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Rational Arguments on Market Structure & Unintended Consequences

Traders Magazine Online News, July 31, 2017

David Weisberger

In a segment on John Lothian News, Peter Maragos of Dash Financial calmly makes two important points:  First, market data costs need examination, since it is illogical that, as technology costs per message have dropped, data costs have continued to go up, and, Second, calls for banning rebates are illogical since institutions, armed with proper information, can benefit from our market structure, which is the most liquid in the world.   Before delving into the content, I want to point out how sad it is that Peter’s intelligent, common sense arguments fail to gain mainstream press coverage, while the hysterical bleatings of Brad Katsuyama and his paid minions become major news stories whenever they are repeated…

With that rant out of the way, let’s examine both points.  First, market data, where Peter’s observation of lower cost to produce the data not making into user costs, is completely valid.  Of course, basic economics teaches us that oligopoly power will result in this pathology, so we should not be surprised.   His second point, that the SIPs must be improved to “fix” this problem deserves amplification, however.   On this point, there is a not-subtle issue, namely that the geographic dispersion of the main data centers needs to be addressed to make the SIP competitive with direct feeds.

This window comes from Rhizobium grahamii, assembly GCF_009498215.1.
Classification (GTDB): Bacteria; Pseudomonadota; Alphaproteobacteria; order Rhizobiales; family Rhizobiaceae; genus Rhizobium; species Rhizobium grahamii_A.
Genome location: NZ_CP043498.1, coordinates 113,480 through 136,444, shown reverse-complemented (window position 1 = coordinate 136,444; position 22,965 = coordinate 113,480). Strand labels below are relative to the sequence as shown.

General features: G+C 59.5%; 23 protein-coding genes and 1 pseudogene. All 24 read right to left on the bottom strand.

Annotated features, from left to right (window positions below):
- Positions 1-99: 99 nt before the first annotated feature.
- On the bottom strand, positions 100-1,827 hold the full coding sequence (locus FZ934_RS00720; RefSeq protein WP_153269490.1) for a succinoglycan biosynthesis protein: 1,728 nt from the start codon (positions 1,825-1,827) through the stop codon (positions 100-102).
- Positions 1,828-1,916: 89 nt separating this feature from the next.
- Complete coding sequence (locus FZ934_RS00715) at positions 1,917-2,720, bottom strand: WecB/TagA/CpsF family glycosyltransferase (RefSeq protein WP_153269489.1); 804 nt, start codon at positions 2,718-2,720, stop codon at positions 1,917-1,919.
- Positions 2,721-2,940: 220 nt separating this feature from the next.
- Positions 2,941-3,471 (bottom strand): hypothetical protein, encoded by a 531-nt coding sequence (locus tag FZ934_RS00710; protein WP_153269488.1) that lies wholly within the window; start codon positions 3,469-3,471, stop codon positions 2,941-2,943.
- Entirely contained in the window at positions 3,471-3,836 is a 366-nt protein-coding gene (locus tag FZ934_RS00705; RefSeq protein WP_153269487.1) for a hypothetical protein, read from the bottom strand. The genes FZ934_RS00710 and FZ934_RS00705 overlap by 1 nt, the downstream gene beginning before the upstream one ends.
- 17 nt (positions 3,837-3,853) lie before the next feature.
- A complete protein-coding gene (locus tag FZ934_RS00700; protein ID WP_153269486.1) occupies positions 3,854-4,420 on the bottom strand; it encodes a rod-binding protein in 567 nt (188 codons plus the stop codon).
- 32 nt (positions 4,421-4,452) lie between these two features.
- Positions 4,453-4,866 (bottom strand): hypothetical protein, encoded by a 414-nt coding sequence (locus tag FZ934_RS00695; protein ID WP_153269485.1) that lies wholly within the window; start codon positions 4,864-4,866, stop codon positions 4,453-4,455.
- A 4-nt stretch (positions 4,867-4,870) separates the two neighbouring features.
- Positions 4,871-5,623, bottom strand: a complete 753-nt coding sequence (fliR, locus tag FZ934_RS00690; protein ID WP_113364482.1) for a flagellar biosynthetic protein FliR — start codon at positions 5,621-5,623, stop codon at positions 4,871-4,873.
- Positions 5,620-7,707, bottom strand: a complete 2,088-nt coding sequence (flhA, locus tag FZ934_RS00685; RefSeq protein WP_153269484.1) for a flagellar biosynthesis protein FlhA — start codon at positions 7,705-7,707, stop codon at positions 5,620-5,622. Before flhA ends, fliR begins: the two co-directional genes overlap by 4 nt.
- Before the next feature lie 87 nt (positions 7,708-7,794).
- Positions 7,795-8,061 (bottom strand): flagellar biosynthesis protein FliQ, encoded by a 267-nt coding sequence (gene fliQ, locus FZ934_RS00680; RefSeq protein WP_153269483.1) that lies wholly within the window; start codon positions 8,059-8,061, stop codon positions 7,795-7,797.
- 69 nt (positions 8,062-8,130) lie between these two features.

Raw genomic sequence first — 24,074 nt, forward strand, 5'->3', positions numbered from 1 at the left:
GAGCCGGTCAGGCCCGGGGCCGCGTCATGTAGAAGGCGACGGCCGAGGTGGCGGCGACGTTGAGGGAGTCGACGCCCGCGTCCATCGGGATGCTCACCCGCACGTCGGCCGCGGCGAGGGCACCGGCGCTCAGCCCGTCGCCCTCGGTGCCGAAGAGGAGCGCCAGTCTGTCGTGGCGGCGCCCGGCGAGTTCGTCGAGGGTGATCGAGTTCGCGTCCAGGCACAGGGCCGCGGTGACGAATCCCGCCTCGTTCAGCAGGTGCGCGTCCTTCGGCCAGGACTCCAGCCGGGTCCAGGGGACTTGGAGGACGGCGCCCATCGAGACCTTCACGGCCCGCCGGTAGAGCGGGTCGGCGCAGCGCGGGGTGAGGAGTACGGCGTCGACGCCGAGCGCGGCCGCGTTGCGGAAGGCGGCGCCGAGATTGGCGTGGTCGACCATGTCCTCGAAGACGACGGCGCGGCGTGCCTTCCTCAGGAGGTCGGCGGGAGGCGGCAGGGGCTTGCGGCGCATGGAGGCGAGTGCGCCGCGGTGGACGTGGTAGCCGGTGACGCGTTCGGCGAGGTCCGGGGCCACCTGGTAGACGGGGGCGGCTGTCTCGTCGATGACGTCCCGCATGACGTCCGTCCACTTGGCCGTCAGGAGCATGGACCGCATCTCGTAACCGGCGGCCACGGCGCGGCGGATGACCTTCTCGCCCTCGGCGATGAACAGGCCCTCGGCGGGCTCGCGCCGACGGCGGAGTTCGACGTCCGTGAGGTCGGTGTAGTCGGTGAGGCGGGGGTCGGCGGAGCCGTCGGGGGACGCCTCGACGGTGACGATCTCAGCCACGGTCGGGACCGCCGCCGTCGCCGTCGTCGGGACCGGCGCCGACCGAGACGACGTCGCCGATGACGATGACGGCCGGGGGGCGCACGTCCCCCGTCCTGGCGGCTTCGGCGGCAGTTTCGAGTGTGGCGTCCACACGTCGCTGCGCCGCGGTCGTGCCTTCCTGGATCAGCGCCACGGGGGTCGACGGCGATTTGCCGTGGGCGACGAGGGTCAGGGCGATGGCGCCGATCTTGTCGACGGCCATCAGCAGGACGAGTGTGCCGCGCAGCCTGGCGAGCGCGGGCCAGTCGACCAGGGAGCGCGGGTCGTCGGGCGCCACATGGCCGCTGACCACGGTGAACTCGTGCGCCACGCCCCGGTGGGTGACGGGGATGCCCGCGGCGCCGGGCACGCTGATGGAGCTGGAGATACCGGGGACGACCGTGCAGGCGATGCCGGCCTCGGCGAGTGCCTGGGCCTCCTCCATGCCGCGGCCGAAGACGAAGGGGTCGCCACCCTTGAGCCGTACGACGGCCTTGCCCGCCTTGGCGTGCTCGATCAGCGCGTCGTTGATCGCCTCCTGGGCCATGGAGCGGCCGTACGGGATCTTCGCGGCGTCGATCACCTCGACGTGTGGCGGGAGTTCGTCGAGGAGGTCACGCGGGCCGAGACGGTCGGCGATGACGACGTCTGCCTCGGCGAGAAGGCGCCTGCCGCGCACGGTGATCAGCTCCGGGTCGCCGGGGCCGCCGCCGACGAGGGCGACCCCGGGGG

To explain this simply, consider a router, which resides in Secaucus, making a routing decision about a Nasdaq stock.  It gets SIP data from one of the Bats exchanges, which also reside in Secaucus.  Currently that data needs to traverse the 40 miles to Carteret to be processed by the tape C SIP and return the same distance.  This means that even if the SIP was infinitely fast, the delay caused by the speed of light over the 80 miles renders it insufficient for routing purposes.  (The same scenario exists for routers in all three data centers.)  This effectively grants a monopoly to the direct feeds for routing users.   Thus, the ONLY way the SIP can effectively compete is for there to be THREE SIP instances, one in each main data center.   I should point out that, while he was not the first to say this, Michael Blaugrund of the NYSE (ICE) made this point publicly, at an industry event last year.  That deserves recognition, as it showed both intellectual honesty and a true concern for improving the industry from a leader in the SRO community.

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